After having moderate contractions every 4 minutes for about 3 hours on Friday, the nurse on call told us to head to the hospital. Gus finished packing "the bag" and put the car seat in the car and we headed to the birth place. I was hooked up to the monitor for several hours where my contractions were still coming every 4-5 minutes. So here's what I learned ...
1) When administering a cervical exam, technique is very very important. I've had them about three times throughout this pregnancy and while uncomfortable none of them were painful, much less left me feeling violated until the first one I had administered by a resident doctor. What the nurse practitioner and attending OB-GYN could do with two fingers took this guy TWO HANDS! WTF. I could have sworn his entire arm was in my vagina digging around there for what was probably less than a minute, but felt like forever. When he left, I actually cried thinking about how they would probably have to do that several more times before this baby is born. I mean, I literally was sobbing. I told Gus that I would need an epidural just to get through the pain of a cervical exam. Take home message - don't let the resident doctor do the cervical exam. As both my cousin Sam and I pointed out, this guy probably isn't getting a lot of action with the ladies if that is truly his "technique."
2) When you are in labor, you will not be smiling. While this is my first baby, I don't really know what labor is supposed to feel like. Apparently though, if you are truly in labor and ready to head to the hospital you will likely not be smiling nor will you be talking v. much. Good things to know. The doctors and nurses told me that while I appeared uncomfortable, I was a bit too "smiley" to be having real contractions.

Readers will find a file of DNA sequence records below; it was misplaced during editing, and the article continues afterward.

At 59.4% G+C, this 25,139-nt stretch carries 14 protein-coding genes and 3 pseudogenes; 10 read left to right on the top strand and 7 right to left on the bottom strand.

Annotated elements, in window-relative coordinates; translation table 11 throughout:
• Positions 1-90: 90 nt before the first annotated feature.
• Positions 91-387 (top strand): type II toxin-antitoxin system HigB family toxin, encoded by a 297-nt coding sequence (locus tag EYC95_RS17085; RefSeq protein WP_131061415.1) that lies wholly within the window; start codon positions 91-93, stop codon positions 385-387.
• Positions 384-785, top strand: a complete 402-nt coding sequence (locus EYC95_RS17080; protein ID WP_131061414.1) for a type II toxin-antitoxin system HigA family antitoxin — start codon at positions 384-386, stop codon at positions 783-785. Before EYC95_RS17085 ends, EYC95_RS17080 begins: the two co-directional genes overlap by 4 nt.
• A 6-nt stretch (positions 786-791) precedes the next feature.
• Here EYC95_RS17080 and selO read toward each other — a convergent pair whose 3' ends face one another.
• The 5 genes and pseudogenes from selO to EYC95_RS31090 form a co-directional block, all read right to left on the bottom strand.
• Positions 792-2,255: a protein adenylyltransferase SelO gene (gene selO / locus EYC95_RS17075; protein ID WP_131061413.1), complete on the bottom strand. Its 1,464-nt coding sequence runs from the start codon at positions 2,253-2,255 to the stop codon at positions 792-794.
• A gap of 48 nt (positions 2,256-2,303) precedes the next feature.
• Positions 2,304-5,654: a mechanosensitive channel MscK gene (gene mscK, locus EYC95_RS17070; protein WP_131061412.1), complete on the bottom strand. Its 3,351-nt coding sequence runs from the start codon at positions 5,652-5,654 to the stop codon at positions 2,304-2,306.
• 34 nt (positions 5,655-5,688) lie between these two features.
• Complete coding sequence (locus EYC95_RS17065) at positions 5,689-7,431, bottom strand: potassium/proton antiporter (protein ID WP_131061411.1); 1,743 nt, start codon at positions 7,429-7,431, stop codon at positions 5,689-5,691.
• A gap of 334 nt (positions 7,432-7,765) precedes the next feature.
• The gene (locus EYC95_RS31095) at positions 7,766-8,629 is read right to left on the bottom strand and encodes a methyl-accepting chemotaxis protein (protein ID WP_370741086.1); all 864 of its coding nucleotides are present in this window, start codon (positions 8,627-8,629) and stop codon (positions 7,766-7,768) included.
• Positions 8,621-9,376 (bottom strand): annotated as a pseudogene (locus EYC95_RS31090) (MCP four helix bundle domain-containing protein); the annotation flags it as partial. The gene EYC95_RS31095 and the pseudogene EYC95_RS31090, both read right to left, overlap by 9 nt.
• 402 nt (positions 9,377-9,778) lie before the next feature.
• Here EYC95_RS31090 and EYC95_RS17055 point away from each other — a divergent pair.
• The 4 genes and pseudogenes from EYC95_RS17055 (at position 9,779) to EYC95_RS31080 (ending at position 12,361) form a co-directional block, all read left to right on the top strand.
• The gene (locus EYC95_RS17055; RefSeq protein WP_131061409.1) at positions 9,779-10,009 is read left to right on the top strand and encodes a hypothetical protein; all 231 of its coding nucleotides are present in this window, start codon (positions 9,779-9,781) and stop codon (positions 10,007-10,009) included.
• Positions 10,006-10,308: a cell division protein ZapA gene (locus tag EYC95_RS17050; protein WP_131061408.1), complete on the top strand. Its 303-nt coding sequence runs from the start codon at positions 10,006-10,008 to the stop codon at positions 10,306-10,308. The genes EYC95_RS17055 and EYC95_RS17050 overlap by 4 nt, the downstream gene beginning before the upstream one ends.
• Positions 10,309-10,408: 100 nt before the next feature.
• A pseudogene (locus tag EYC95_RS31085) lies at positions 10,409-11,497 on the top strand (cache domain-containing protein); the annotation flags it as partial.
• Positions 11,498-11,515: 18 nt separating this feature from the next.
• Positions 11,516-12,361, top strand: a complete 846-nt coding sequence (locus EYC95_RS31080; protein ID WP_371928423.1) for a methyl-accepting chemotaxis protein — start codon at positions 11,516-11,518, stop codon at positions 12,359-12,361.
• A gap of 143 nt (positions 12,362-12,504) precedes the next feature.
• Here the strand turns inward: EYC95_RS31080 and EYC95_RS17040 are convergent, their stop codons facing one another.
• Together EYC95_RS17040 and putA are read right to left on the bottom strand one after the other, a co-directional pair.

3) Don't go to the hospital until you have stopped smiling or until your water breaks. Now that I know how much fun it is to have a resident doctor stick his entire arm up my vagina, I seriously do not intend to go to the hospital until I absolutely have to. I figure the longer I wait, perhaps the more my cervix dilates thus eliminating a few extra cervical checks?
4) ASK QUESTIONS! The nurse came in towards the end of my stay and told us that the attending OB-GYN had ordered this medicine for me that was supposed to stop the Braxton Hicks contractions. It was in the form of a shot. I HATE SHOTS. Like they literally scare me so I really didn't want one. So Gus and I were trying to ask questions to figure out if I really needed the drug. Turns out the drug is primarily given to alleviate any of the mother's discomfort and to put her mind at ease because the contractions have stopped. Since the contractions weren't harming the baby and the pain was manageable, I opted not to have the drugs. I did have to wait for another hour in order to have this conversation with the attending doctor, but in the end I got out of there drug and shot free.
5) I have the best husband in the world. While he can't possible understand how awful it is for a resident doctor to dig around up in your lady business, he made a point of telling the attending physician that the last internal exam I had was less than pleasant. As such the attending physician told us that it was all technique and that I could let him know if it was painful. When the experienced physician did the exam, it was obviously uncomfortable but not painful and definitely did not leave me feeling violated. Like I said ... two fingers versus two hands - you do the math. So I'm really glad that Gus spoke up for me and I think he will make an excellent birth coach when the time FINALLY comes.